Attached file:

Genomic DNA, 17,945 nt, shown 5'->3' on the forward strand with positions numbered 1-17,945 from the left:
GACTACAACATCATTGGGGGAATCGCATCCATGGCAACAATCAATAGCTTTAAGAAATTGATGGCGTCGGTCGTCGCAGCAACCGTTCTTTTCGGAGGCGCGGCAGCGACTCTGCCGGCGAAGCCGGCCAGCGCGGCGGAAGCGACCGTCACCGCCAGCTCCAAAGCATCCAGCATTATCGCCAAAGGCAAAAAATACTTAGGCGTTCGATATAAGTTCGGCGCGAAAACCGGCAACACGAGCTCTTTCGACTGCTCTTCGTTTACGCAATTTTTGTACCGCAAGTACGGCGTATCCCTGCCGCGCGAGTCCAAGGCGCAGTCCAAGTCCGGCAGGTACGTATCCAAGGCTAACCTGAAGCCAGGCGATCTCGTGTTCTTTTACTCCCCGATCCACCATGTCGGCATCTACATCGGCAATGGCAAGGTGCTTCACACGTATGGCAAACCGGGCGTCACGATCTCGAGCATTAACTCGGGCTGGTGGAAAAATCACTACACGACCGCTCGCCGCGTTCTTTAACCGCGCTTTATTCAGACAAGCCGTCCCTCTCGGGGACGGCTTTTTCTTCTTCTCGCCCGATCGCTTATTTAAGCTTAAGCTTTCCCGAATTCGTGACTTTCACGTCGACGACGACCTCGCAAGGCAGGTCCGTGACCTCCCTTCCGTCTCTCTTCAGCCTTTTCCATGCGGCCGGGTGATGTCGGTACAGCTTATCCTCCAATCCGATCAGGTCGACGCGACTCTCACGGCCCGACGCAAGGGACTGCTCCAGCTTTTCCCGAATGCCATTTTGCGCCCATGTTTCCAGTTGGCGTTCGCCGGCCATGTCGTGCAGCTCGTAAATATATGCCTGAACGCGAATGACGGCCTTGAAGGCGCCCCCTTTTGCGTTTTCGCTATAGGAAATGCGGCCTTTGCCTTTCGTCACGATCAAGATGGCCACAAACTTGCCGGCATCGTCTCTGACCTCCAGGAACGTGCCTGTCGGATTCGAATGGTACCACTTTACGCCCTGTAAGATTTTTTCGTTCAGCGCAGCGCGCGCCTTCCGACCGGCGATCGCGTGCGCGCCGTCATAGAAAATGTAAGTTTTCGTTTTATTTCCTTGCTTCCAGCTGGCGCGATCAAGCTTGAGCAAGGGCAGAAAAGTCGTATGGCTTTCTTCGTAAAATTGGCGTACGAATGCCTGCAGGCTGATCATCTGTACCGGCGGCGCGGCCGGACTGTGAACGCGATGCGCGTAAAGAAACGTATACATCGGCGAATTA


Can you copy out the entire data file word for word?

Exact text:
Genomic DNA, 17,945 nt, shown 5'->3' on the forward strand with positions numbered 1-17,945 from the left:
GACTACAACATCATTGGGGGAATCGCATCCATGGCAACAATCAATAGCTTTAAGAAATTGATGGCGTCGGTCGTCGCAGCAACCGTTCTTTTCGGAGGCGCGGCAGCGACTCTGCCGGCGAAGCCGGCCAGCGCGGCGGAAGCGACCGTCACCGCCAGCTCCAAAGCATCCAGCATTATCGCCAAAGGCAAAAAATACTTAGGCGTTCGATATAAGTTCGGCGCGAAAACCGGCAACACGAGCTCTTTCGACTGCTCTTCGTTTACGCAATTTTTGTACCGCAAGTACGGCGTATCCCTGCCGCGCGAGTCCAAGGCGCAGTCCAAGTCCGGCAGGTACGTATCCAAGGCTAACCTGAAGCCAGGCGATCTCGTGTTCTTTTACTCCCCGATCCACCATGTCGGCATCTACATCGGCAATGGCAAGGTGCTTCACACGTATGGCAAACCGGGCGTCACGATCTCGAGCATTAACTCGGGCTGGTGGAAAAATCACTACACGACCGCTCGCCGCGTTCTTTAACCGCGCTTTATTCAGACAAGCCGTCCCTCTCGGGGACGGCTTTTTCTTCTTCTCGCCCGATCGCTTATTTAAGCTTAAGCTTTCCCGAATTCGTGACTTTCACGTCGACGACGACCTCGCAAGGCAGGTCCGTGACCTCCCTTCCGTCTCTCTTCAGCCTTTTCCATGCGGCCGGGTGATGTCGGTACAGCTTATCCTCCAATCCGATCAGGTCGACGCGACTCTCACGGCCCGACGCAAGGGACTGCTCCAGCTTTTCCCGAATGCCATTTTGCGCCCATGTTTCCAGTTGGCGTTCGCCGGCCATGTCGTGCAGCTCGTAAATATATGCCTGAACGCGAATGACGGCCTTGAAGGCGCCCCCTTTTGCGTTTTCGCTATAGGAAATGCGGCCTTTGCCTTTCGTCACGATCAAGATGGCCACAAACTTGCCGGCATCGTCTCTGACCTCCAGGAACGTGCCTGTCGGATTCGAATGGTACCACTTTACGCCCTGTAAGATTTTTTCGTTCAGCGCAGCGCGCGCCTTCCGACCGGCGATCGCGTGCGCGCCGTCATAGAAAATGTAAGTTTTCGTTTTATTTCCTTGCTTCCAGCTGGCGCGATCAAGCTTGAGCAAGGGCAGAAAAGTCGTATGGCTTTCTTCGTAAAATTGGCGTACGAATGCCTGCAGGCTGATCATCTGTACCGGCGGCGCGGCCGGACTGTGAACGCGATGCGCGTAAAGAAACGTATACATCGGCGAATTA